Immigration Reform Proposal has its opponents
Faith based and civil liberties groups have already started to call part of the sweeping overhaul proposal for immigration too stringent. The groups claim the law makes the march to citizenship too difficult for some undocumented immigrants.
On Tuesday afternoon, President Barack Obama made his first comments on the immigration proposal calling it a clear work of compromise. He cautioned that not everyone involved would get all they wanted included in the legislation and that included himself.
Following a briefing by two of the eight senators who authored the proposal, Obama said the contents were for the most part consistent with his principles for a comprehensive reform bill for immigration. The two senators who briefed the president were Republican John McCain of Arizona and Democrat Charles Schumer of New York.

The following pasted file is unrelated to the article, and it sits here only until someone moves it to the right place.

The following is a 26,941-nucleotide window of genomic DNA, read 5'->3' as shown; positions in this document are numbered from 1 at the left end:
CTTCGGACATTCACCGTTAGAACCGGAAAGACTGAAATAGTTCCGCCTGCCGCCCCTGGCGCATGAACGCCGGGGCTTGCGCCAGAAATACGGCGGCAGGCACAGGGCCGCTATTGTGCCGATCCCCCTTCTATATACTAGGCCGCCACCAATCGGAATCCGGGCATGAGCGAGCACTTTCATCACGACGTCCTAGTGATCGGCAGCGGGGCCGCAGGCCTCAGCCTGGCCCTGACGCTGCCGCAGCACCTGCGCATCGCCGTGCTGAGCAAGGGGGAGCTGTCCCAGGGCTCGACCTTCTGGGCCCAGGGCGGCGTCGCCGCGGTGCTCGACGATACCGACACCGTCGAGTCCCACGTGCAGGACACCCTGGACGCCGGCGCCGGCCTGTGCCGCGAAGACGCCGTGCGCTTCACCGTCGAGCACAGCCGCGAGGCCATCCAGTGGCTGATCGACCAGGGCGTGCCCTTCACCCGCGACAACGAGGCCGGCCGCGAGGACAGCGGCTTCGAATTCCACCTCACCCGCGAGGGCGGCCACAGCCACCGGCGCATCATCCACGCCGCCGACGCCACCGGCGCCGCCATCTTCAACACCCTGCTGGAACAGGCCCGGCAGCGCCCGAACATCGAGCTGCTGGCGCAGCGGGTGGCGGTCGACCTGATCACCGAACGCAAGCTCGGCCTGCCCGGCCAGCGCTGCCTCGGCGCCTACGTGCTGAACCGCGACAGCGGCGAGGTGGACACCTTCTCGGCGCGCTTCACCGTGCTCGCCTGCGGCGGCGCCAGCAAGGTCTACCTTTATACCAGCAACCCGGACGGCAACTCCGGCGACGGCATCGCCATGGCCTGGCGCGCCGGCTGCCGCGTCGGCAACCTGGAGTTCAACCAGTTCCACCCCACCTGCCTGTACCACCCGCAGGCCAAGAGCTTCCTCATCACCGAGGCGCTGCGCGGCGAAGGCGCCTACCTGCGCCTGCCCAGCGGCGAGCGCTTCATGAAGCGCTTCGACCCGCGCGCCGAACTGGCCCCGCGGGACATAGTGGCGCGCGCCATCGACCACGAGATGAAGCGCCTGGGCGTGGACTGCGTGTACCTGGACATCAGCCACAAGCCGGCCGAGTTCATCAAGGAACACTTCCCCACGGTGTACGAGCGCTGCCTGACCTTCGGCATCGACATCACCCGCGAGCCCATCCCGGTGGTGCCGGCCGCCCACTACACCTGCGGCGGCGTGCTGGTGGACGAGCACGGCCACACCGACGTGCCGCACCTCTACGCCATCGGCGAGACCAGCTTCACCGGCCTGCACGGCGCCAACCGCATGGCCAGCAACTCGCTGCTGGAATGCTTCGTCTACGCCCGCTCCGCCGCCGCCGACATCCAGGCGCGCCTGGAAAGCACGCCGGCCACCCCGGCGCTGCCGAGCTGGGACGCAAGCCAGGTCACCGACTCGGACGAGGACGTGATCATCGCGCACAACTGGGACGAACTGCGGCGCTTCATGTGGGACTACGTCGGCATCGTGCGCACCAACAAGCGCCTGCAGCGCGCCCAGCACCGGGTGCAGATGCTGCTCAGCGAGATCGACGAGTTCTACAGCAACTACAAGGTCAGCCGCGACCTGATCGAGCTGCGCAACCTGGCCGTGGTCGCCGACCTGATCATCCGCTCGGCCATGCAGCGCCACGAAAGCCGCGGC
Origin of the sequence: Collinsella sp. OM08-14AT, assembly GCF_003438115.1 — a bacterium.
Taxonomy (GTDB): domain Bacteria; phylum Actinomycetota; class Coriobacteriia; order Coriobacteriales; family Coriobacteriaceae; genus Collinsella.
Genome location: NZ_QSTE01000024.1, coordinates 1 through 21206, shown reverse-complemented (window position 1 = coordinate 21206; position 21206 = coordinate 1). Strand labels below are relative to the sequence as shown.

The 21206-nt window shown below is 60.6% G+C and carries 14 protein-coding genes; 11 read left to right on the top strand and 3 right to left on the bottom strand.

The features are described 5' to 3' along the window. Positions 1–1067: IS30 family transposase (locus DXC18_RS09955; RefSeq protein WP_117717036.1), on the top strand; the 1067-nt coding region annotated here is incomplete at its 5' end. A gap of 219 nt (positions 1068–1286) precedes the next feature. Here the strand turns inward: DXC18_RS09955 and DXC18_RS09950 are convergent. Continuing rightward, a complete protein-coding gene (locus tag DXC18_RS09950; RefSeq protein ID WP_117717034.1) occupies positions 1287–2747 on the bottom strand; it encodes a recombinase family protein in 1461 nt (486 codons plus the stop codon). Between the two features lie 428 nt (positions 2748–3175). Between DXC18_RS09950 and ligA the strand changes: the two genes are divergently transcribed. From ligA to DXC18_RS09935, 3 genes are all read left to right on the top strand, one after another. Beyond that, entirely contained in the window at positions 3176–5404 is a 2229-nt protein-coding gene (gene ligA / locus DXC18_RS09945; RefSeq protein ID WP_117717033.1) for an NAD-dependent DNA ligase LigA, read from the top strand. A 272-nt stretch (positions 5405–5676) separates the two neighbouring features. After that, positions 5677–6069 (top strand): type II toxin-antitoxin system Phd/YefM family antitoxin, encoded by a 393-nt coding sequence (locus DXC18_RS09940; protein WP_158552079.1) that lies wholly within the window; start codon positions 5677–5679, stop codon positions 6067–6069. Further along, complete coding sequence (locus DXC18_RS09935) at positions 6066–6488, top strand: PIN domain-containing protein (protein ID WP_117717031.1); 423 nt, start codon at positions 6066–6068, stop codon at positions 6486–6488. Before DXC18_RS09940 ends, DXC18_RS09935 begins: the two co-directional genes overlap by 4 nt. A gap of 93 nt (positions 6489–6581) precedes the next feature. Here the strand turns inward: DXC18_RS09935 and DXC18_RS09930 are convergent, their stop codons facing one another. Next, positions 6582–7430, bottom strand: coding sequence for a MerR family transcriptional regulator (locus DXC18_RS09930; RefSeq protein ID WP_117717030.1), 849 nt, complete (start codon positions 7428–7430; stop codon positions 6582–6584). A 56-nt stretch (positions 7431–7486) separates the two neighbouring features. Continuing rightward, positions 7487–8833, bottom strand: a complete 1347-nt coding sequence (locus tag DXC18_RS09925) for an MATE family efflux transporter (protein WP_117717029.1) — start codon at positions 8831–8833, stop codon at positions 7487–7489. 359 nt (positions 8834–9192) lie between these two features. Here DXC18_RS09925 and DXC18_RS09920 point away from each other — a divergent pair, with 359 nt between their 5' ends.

The new proposal, said the president, would strengthen the U.S. borders with both Canada and Mexico and hold employers of immigrants more accountable if undocumented immigrants are hired knowingly. Obama also commented that the proposal provided the already 11 million undocumented immigrants a path to U.S. citizenship.
Both senators told reporters they were happy with the proposal since for the most part the President was supportive, even though Obama did have a reservation or two. The senators said this was just the beginning of the long process to bring immigration reform to the U.S. The senators commented that how there will be hearings on Capitol Hill, new amendments added to the proposal and debates held on the floor in the Senate.
Lawyers for the American Civil Liberties Union said change was needed in the proposal since it excludes a number of undocumented immigrants from a path to citizenship due to minor crimes or because they cannot pay large fines.